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Thread: Opinion: "Custom"/"modded"/"hacked" devalues it

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    Default Opinion: "Custom"/"modded"/"hacked" devalues it

    I know that I've talked about this before, but due to the fact that every year, more and more game systems, cartridges and accessories get butchered in order to "modernize" them, the fewer unadultered, virgin, original pieces of hardware there are on the marketplace. A real collector, i.e. someone who has the money, is not going to seek out systems with modified screens, or "new pin connectors" new A/V ports, custom LED lights, etc. They want ORIGINAL and functional equipment. And secondary to that, they want functional equipment with minimal replaced parts just to get it actually working.

    I saw an ad for an original arcade machine that said something to the effect of "new LCD that replaces the old outdated CRT". Ummm... isn't the game itself "outdated?" Have you ever played an arcade machine with a modded LCD display? It looks like absolute garbage!! Like you'd rather stick knives in your eyes than look at it.

    Now... if the screen is dead and there is zero option for replacing it with the same size CRT tube, fine. Put in an LCD. But that is a last resort. Keep it true to the feeling of playing the game in 1989.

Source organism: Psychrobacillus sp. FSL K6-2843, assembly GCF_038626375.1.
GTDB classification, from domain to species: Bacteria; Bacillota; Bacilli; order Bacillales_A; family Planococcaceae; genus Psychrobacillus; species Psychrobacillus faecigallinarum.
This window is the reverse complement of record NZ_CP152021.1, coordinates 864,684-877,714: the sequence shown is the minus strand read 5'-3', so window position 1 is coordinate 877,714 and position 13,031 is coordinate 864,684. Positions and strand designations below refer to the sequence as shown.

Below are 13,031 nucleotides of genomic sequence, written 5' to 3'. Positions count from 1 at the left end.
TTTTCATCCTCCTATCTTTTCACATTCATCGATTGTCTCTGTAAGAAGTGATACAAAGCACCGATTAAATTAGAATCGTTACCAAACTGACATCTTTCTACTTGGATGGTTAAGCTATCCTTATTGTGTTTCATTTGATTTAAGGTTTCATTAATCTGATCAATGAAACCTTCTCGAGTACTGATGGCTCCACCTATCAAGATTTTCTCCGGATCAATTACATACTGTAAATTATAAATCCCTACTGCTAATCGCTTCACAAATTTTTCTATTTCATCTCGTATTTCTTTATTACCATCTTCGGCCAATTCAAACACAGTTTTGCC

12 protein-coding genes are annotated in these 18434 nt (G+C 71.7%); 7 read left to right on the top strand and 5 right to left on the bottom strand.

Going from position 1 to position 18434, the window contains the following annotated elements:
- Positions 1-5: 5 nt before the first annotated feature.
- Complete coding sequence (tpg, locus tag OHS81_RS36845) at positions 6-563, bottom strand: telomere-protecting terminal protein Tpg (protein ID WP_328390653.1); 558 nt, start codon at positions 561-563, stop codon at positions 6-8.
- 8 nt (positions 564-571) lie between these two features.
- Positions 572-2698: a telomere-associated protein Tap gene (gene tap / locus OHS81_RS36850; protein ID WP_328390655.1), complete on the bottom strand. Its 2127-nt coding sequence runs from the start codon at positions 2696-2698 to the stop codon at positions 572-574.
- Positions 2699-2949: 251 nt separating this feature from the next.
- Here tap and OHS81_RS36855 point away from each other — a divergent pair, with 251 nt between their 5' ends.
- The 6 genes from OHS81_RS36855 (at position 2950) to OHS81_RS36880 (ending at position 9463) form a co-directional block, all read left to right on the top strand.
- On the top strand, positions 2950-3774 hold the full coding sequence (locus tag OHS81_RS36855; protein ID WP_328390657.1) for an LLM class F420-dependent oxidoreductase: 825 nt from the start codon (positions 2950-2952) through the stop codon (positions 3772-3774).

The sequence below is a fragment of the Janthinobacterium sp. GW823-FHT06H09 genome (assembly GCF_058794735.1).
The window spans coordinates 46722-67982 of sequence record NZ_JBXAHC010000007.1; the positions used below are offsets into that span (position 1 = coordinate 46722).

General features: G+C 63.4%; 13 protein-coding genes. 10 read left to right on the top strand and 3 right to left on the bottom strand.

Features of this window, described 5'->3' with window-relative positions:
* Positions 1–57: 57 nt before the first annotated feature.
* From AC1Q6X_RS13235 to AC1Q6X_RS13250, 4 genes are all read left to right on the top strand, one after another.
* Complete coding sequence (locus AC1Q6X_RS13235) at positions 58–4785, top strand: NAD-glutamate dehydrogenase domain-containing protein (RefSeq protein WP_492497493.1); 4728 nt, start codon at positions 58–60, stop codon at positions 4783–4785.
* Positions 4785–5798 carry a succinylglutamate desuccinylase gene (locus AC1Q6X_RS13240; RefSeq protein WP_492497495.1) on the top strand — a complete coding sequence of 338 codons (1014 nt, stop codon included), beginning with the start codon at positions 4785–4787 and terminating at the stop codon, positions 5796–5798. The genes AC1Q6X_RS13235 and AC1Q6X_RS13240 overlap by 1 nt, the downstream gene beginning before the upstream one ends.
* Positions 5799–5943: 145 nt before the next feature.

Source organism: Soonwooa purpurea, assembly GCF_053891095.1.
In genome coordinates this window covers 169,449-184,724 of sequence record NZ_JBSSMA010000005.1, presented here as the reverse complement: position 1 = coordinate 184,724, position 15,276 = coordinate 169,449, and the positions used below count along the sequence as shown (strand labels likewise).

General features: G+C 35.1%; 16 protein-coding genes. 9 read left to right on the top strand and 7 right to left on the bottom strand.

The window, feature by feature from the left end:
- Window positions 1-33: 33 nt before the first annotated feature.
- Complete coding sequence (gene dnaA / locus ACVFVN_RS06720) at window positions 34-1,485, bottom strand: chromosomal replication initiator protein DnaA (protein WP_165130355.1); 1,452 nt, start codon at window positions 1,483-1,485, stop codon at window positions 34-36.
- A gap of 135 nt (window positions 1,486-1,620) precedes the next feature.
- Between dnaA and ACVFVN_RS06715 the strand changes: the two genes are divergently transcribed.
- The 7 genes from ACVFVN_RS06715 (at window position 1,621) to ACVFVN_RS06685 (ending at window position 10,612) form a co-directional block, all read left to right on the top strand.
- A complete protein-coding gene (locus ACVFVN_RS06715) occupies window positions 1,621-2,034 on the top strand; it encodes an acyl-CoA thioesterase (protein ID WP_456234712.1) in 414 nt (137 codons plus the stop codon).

Agree/disagree?
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    I pretty much just want original unmodified systems, I avoid altered ones like NES systems with new connectors. The exceptions are systems with mod chips like PS1s or PS2s, those would be more monetarily valuable modified. I still would want unmodified systems too but the modified ones in that case would be useful to have as well.

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    On the one hand, I wouldn't want someone who cut up an older console to add new audio / video outputs.

    On the other, the new pin connectors on the NES look and function exactly the same. It's a replacement part - my old one was so corroded the thing wouldn't work. I want a working system, not a brick. Even classic cars need to have their hose lines and rusted mufflers replaced from time to time.
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    I can't trust new NES connectors to be good quality as so many companies make replacements and none have their manufacturing names on them. As I don't trust them I just stay away from them entirely. This isn't the same as replacing capacitors or a voltage regulator, it's more like replacing the stock rear view mirror in a vintage car with a modern generic replacement, some things really need to be kept OEM.

    I do clean the OEM connectors with a good cleaning kit and they work like new. Most people don't do this.

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    Quote Originally Posted by Gameguy View Post
    I can't trust new NES connectors to be good quality as so many companies make replacements and none have their manufacturing names on them. As I don't trust them I just stay away from them entirely. This isn't the same as replacing capacitors or a voltage regulator, it's more like replacing the stock rear view mirror in a vintage car with a modern generic replacement, some things really need to be kept OEM.